Q1. "How relevant is the RBV for explaining the HR strategies followed by the organisation you have chosen? Elaborate on your answer by reference to academic literature."

The relevancy of the resource-based view (RBV), the concept that an organisation's internal human resources are a sustainable competitive advantage, varies according to several organisational factors (Boselie & Paauwe, 2007).  Factors may include: 1) type of industry, 2) competitiveness of the marketplace, 3) workplace culture, and 4) organisational scale.

For example, Apple, a global technology company, operates in a highly dynamic and competitive marketplace.  The technology industry is predicated on exponential customer demand and the rapid sophistication of technological processes.  From an RBV perspective, Apple benefits from managing and developing highly skilled, uniquely knowledgeable human resources (employees) to maintain product and service competitiveness.

One HR strategy to achieve this would be a pronounced investment in the recruitment and retention of highly skilled professionals (Groen, Kraaijenbrink, & Spender, 2010).  This HR strategy could extend further to include: 1) attractive training and development prospects, 2) incentivising culturally innovative workplace practices, and 3) extensive benefits packages (Groen, Kraaijenbrink, & Spender, 2010).  Each approach circles back to the RBV perspective, wherein incentivising long-term association and aligning current and future human resource efforts to organisational objectives maintains the organisation’s competitiveness.


  • Boselie, P., & Paauwe, J. (2007). HRM and Societal Embeddedness. In P. Boxall, J. Purcell, & P. Wright (Eds.), The Oxford Handbook of Human Resource Management (pp. 166-181). Oxford University Press.
  • Groen, A., Kraaijenbrink, J., & Spender, J. (2010). The resource-based view. A review and assessment of its critiques. Journal of Management, 36(1), 349-372. https://doi.org/10.1177/0149206309350775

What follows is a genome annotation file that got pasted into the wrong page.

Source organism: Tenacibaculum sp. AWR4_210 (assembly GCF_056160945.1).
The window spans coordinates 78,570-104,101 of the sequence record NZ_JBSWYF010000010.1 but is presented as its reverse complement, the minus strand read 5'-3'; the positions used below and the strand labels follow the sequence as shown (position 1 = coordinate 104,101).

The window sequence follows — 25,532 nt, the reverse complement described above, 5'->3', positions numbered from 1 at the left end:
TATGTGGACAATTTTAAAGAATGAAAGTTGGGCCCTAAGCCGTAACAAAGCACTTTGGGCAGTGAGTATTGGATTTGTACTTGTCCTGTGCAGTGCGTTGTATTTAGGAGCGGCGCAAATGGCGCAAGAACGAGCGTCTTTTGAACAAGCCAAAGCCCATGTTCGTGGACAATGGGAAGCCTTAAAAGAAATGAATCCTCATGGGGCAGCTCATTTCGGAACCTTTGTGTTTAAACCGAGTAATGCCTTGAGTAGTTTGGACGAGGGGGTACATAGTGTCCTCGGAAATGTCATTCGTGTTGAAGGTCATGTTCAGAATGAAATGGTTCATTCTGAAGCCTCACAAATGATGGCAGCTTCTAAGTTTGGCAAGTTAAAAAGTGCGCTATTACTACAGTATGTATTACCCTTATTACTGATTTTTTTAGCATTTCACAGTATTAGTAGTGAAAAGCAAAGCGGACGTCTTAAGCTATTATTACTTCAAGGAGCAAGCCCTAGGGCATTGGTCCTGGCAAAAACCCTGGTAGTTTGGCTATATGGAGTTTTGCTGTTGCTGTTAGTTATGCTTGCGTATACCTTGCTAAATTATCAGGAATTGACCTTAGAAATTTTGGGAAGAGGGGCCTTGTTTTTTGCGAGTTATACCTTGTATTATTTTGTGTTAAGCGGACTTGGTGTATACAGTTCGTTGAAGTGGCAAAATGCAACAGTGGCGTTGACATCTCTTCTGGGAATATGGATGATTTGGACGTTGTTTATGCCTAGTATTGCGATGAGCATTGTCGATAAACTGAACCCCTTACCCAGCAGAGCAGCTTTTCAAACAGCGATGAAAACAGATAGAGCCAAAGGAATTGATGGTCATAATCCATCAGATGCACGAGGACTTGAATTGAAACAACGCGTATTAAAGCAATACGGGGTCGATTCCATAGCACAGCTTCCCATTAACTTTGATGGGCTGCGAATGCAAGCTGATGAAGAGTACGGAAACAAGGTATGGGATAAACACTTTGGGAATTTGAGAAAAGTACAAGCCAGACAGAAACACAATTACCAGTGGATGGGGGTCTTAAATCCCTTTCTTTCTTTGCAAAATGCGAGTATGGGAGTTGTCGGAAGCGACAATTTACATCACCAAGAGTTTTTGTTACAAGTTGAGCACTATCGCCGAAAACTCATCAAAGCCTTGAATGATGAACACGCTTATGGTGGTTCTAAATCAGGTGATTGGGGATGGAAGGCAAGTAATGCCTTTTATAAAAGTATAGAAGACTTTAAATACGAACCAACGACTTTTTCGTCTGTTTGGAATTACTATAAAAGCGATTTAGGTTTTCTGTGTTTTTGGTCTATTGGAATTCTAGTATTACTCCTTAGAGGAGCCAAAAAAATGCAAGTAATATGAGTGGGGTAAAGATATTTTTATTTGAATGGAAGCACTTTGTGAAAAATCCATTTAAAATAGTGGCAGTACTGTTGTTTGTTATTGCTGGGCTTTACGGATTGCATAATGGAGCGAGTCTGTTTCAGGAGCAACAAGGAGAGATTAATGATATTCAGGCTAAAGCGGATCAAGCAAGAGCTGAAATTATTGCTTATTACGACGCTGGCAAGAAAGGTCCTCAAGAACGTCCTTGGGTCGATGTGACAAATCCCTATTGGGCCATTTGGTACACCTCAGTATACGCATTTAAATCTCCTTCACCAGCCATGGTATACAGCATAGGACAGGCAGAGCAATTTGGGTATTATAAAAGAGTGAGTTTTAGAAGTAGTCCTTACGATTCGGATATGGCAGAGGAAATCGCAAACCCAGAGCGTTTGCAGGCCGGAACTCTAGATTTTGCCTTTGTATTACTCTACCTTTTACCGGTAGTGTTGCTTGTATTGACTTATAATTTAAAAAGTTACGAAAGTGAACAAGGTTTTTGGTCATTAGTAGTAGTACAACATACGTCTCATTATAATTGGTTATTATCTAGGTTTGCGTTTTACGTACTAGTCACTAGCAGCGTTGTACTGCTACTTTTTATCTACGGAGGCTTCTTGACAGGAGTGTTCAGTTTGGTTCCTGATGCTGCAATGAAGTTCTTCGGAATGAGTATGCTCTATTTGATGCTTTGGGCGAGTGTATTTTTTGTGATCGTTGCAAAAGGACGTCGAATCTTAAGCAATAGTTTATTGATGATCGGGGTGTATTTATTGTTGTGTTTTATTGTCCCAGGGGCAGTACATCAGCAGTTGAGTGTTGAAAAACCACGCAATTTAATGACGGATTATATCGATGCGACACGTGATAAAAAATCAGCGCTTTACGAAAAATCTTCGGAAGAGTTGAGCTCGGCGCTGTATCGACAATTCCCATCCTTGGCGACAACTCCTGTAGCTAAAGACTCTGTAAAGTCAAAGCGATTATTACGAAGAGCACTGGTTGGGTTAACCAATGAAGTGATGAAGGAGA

Q2. "What are the main criticisms of RBV, and are they justified?"

The resource-based view (RBV) in strategic human resource management (SHRM) refers to the perspective that an organisation’s internal human resources (employees) are a source of competitive advantage (Wright, Dunford, and Snell, 2001).  The broad approach of RBV is to emphasise the identification and development of human capital (i.e., fundamental employee knowledge, skills, and abilities) in concord with organisational strategic goals.  However, the RBV approach is not without criticism.

An essential criticism concerns concentrating on ‘key employees’ to achieve or maintain a competitive advantage.  In the RBV context, a ‘key employee’ would refer to those possessed of skills or knowledge deemed valuable, rare, inimitable, and non-substitutable (Boselie & Paauwe, 2007).  RBV relies on retaining and developing these ‘key employees’.  This can lead to stagnating skills and knowledge of remaining employees, particularly those from marginalised groups.  Intense focus on a few ‘key employees’ may also generate unrealistic expectations of delivery and inculcate tensions or issues of equity within the wider workforce.  Another criticism may be the minimisation, or nonchalance, of broader external contexts of competitive advantage (Wright, Dunford, & Snell, 2001).  This speaks to the disruptive impact of globalisation, technology, political change, and economic factors on the workforce.

These criticisms of RBV are warranted if it were the singular approach adopted by SHRM.  However, criticism should not suggest the approach is inherently disadvantageous.  Indeed, leveraging internal human resources within a knowledge economy can be a pronounced source of competitive advantage for organisations. Instead, criticism should serve to countenance the limitations of RBV when considering how to achieve organisational strategic goals (Boselie & Paauwe, 2007).


  • Boselie, P., & Paauwe, J. (2007). HRM and Societal Embeddedness. In P. Boxall, J. Purcell, & P. Wright (Eds.). The Oxford Handbook of Human Resource Management (pp. 166-181). Oxford University Press.
  • Wright, P.M., Dunford, B.B., & Snell, S.A. (2001). Human resources and the resource-based view of the firm. Journal of Management, 27(6), 701-721. https://doi.org/10.1177/014920630102700607
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